いただきたい is not want?

Doesn’t this say “I want you to tell lord nobunaga”? If I wanted to say “Please tell Lord Nobunaga” couldn’t I just say something like 信長殿にお伝えください?Why is the ‘want’ part not translated?
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Probably because “I want to humbly receive the favor of you telling Lord Nobunaga” sounds strange :stuck_out_tongue:

There are always going to be arguments here about whether they should be more natural or more literal in their translations, but I personally am on the natural side.

“I want you to tell Lord Nobunaga” would have a forcefulness in English that is almost the opposite of the intention of the Japanese phrase. It contains none of the honorific or humble sentiment of the Japanese.

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Ah gotcha, funny how a literal translation can carry such a different meaning. Follow up question, how would one then say in Japanese the forceful version? I want you to tell Lord Nobunaga.

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The standard grammar point for “want someone to do something is” ~てほしい, so 伝えてほしい

I would say the literal translation is what I posted. English needs all kinds of extra phrasing to express the ideas of honorific or humble language. And the fact that this is relatively short in Japanese is also a thing to consider when translating.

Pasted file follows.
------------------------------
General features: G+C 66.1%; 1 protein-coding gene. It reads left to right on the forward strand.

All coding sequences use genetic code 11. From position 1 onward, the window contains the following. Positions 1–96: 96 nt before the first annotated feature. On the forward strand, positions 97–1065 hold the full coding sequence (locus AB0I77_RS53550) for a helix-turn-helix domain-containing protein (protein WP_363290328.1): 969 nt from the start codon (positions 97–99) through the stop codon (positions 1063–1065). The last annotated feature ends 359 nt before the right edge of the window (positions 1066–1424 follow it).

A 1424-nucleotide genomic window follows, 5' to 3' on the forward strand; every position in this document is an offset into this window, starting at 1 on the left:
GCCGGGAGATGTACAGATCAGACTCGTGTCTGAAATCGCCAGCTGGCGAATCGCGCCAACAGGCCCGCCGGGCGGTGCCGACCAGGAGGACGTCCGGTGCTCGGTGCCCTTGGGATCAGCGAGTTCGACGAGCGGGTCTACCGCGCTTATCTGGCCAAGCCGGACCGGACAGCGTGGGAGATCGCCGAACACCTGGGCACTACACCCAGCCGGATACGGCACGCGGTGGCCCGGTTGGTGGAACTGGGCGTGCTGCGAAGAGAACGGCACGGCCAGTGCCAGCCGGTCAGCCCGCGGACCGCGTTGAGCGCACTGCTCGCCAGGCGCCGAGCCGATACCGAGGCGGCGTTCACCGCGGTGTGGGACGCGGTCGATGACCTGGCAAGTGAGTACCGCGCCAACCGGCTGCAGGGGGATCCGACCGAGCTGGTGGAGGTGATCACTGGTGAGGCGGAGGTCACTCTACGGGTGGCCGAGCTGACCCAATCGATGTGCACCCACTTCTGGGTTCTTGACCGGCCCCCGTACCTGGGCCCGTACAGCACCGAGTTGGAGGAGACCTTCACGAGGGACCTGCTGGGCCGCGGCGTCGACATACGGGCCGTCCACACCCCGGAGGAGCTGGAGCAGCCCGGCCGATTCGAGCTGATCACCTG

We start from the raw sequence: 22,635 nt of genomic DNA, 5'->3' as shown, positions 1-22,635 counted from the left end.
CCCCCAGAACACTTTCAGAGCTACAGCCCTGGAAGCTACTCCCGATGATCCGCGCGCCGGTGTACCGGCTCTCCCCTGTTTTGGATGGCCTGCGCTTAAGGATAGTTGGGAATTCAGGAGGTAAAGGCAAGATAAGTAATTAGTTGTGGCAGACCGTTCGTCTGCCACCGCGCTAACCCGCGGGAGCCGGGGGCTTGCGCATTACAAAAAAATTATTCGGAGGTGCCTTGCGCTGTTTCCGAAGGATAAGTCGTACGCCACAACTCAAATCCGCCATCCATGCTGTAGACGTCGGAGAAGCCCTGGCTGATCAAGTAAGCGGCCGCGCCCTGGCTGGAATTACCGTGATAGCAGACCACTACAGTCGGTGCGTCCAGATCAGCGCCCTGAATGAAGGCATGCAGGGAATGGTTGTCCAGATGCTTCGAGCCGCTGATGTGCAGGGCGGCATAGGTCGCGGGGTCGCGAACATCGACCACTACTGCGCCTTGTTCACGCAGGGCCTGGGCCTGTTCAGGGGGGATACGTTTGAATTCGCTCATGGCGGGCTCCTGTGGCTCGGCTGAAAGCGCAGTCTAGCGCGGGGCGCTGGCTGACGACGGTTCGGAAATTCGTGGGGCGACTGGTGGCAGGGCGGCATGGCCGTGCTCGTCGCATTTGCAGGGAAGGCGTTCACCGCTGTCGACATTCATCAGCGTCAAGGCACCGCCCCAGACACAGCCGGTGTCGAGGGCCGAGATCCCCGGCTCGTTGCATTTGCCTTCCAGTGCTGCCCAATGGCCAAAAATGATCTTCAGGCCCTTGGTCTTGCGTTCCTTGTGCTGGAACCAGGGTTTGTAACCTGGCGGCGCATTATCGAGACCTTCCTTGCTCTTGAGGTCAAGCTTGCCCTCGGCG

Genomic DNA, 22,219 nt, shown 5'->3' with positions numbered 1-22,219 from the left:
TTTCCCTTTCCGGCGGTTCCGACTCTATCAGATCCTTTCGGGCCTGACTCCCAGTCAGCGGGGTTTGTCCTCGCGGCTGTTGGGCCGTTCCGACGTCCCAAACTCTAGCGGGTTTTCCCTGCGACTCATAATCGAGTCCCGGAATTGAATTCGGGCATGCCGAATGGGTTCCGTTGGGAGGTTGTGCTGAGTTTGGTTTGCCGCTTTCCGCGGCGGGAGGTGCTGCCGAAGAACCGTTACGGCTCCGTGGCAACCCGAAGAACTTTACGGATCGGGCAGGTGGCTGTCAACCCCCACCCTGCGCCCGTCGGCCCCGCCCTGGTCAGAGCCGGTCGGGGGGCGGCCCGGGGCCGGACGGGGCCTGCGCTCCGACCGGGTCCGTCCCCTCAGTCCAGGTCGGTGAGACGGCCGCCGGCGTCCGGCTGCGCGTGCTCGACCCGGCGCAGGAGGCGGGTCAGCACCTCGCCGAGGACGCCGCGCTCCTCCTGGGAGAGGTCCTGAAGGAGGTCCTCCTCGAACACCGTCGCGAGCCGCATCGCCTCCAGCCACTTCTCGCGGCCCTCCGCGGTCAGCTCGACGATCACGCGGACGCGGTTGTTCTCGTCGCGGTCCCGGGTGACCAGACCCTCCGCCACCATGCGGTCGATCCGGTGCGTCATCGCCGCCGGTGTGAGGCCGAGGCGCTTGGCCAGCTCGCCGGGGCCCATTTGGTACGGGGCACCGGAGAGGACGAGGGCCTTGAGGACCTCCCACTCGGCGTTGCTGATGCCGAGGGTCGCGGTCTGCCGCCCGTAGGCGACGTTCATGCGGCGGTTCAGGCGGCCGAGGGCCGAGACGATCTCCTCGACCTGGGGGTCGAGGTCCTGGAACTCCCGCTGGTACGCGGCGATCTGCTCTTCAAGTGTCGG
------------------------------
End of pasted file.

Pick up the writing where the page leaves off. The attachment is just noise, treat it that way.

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Do I need the お in front of 伝えて or can I do without it?

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You can’t put お in front of 伝えて. If you’re going to use ほしい this directly, you wouldn’t be using an honorific form.

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inb4 leebo (?) EDIT: nope, got leebo’d

There are a bunch of increasingly forceful ways

Using 欲しい as an auxiliary verb does mean “I want you to X”, though it’s still pretty polite. (Somebody else knows exactly how polite/direct): 伝えて欲しい

You can use the command form and pretty much order someone to do it: 伝えろ

You can use the command form of 〜くれる and be slightly less commanding, but it’s still very domineering: 伝えてくれ

You can use ~てもらう;伝えてもらう… I think this is technically pretty polite, but it’s often used in a pretty comandeering way basically assuming you’ll recieve this favor… it makes me think of movie bad guys “recieving” things that aren’t willingly given, such as お前は死んでもらう :slight_smile:

Feel free to correct this if I’m wrong about the nuances here! :slight_smile:

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Thinking a bit more, I think there can also be a sort of imploring vibe to ~てくれ.

Like 聞いてくれ! feels to me like “Please hear me out!” or “You’ve got to listen to me!” or similar.

Again, feel free to correct me… nuances of politeness aren’t where I’m the most confident when it comes to Japanese.

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